Car accidents often result in thousands of dollars of property damage and medical bills. However, there may be a time when you are involved in a car accident but sustain no damage to your vehicle. Even if your vehicle was not damaged, you should not assume that you weren’t injured. If you or a family member was injured in a car accident, but there is no damage, you should speak with an experienced Fayetteville car accident lawyer. The legal team at Gunn Kieklak Dennis, LLP, have years of experience handling complex car accident cases from commercial vehicle accidents to motorcycle accidents. Gunn Kieklak Dennis is here to explain whether you can sue for a car accident in Arkansas if there is no damage.

Common Injuries in Car Accidents without Vehicle Damage

There is not always a correlation between the damage done to your car and the injuries your body sustains. As technology continues to advance, more vehicles are being designed to absorb the force of impacts with minimal damage. However, the lack of extensive property damage does not disqualify you from making a valid car accident claim.

Our bodies are still vulnerable to various types of injuries, even if our cars come out of an accident unscathed. A common injury that may result from a no-damage car accident is whiplash. A whiplash injury typically occurs when a person’s head and neck rapidly swing forward and then snap back into place. A whiplash injury can occur even in low-speed car accidents, usually when the victim’s vehicle is struck from behind.

The signs and symptoms of a whiplash injury do not always emerge immediately; it may take up to 24 hours or longer to begin feeling symptoms. Symptoms of a whiplash injury often include:

  • Severe neck pain
  • Loss of motion in the neck
  • Migraine headaches
  • Numbness in one or more of your limbs
  • Dizziness
  • Blurred vision

If left untreated, whiplash may cause long-term or permanent pain or numbness.

Another injury that could occur in a no-damage car accident is a concussion. A concussion is a type of traumatic brain injury that usually occurs when a person suffers a blow to their head. A concussion may also be caused if a person’s head and upper body are forcefully shaken. People may sometimes believe that they must lose consciousness to have a concussion, but that is not the case. It is even possible to sustain a concussion and not notice any symptoms for a period of time.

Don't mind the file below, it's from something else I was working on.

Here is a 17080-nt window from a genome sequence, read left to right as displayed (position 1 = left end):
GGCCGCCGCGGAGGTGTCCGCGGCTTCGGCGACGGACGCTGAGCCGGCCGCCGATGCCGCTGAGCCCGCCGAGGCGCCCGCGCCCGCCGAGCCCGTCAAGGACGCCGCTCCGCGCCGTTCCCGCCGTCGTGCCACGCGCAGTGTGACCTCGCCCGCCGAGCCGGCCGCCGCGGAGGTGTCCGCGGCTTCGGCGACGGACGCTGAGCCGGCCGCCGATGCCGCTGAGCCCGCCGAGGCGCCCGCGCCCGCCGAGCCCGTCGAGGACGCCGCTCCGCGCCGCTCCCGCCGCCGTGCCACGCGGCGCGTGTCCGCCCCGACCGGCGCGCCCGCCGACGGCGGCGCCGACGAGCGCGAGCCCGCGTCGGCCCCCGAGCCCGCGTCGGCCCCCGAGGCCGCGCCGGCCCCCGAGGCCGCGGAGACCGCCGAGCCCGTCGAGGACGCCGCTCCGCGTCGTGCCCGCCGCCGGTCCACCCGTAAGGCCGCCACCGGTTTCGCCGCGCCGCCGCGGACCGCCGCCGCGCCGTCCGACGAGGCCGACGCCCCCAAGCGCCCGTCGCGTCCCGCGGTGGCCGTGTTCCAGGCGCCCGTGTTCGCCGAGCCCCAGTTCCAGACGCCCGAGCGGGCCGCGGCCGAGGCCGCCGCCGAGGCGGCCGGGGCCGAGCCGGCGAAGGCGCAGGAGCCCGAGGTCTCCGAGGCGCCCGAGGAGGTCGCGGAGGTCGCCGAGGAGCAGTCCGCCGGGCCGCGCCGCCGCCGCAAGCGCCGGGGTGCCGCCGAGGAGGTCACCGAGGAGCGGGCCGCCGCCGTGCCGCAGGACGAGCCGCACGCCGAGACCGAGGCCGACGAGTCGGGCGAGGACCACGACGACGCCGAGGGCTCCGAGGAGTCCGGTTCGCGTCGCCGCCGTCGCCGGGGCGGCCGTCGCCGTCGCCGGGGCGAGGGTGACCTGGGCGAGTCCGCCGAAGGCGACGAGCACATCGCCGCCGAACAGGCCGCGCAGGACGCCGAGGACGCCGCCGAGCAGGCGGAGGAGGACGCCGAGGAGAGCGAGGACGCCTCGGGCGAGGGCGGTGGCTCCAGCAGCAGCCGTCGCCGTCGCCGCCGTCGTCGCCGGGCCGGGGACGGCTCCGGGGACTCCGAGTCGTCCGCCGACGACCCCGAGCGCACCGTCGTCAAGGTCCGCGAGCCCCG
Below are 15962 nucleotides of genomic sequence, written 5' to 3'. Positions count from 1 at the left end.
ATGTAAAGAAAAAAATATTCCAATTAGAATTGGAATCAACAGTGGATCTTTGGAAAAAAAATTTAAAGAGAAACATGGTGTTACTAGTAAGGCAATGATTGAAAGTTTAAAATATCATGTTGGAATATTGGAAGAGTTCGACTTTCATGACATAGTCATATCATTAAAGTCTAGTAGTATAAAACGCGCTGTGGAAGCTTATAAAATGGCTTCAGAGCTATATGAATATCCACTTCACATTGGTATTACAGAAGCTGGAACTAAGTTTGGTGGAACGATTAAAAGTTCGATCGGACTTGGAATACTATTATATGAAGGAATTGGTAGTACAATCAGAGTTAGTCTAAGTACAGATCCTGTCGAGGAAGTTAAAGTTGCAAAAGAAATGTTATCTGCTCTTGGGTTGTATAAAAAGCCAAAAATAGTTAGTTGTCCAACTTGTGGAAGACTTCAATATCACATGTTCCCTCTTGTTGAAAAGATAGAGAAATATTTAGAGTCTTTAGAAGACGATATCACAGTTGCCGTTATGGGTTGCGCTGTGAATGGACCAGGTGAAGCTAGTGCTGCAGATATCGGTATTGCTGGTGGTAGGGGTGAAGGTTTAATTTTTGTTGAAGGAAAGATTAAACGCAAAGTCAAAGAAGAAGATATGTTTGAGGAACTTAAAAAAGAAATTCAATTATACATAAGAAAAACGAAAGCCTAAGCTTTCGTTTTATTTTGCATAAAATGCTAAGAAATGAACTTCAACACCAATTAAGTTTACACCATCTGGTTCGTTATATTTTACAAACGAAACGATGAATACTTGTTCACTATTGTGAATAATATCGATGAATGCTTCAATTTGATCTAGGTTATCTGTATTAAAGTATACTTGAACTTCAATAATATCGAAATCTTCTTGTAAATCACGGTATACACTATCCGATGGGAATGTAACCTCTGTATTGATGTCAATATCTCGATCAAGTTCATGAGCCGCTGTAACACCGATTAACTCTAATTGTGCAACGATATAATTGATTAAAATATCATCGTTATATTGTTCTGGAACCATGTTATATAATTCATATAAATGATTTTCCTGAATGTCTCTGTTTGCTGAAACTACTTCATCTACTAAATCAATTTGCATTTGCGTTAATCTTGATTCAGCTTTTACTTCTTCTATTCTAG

The signs and symptoms of a concussion include:

  • Amnesia regarding the circumstances that caused the concussion
  • Severe headaches or intense feelings of pressure within your head
  • Nausea and vomiting
  • Issues with vision
  • Bruises or bumps on the head
  • Seizures
  • Increasingly worsening symptoms

If you hit your head during a car accident, you should seek medical treatment immediately to ensure you have not sustained a concussion.

Even if there is no damage to your vehicle, it is important to seek medical treatment for any injuries you faced. If these injuries were severe and led to expensive medical bills, lost wages from missed work, and serious pain and suffering, you may be entitled to sue for these physical injuries. Talk to our Fayetteville personal injury lawyers about your case.

When to File Your Car Crash Lawsuit

If you were in a car crash and only suffered injuries to your person, you may be able to file a personal injury lawsuit. When filing a personal injury lawsuit in Arkansas, you should be aware of the statute of limitations.

The statute of limitations governs the amount of time an individual has to file their lawsuit. The statute of limitations applies to both civil and criminal cases. In Arkansas, the statute of limitations on personal injury cases is three years. This means that you have three years from the date of the accident to file your case. If you do not file your case on time, you risk the court possibly barring your claim.

The statute of limitations only applies to the amount of time an individual has to file their case. Therefore, once your case is filed, it does not matter how long the case takes to adjudicate. The primary purpose of the statute of limitations is to avoid plaintiffs filing cases several years after the events. The ability to file civil cases 10 or 20 years after an accident would make it difficult for the plaintiff and the defendant to prove or defend their case with outdated evidence and unreliable memories of the accident.

Our Fayetteville Personal Injury Attorneys Will Fight for You

If you are concerned about filing a car accident lawsuit in a no-damage car accident, you should contact an experienced Fayetteville personal injury attorney. At Gunn Kieklak Dennis, our diligent attorneys will work with you to build your car accident claim. To schedule a free, confidential consultation, call us at (479) 439-9840, or reach us online.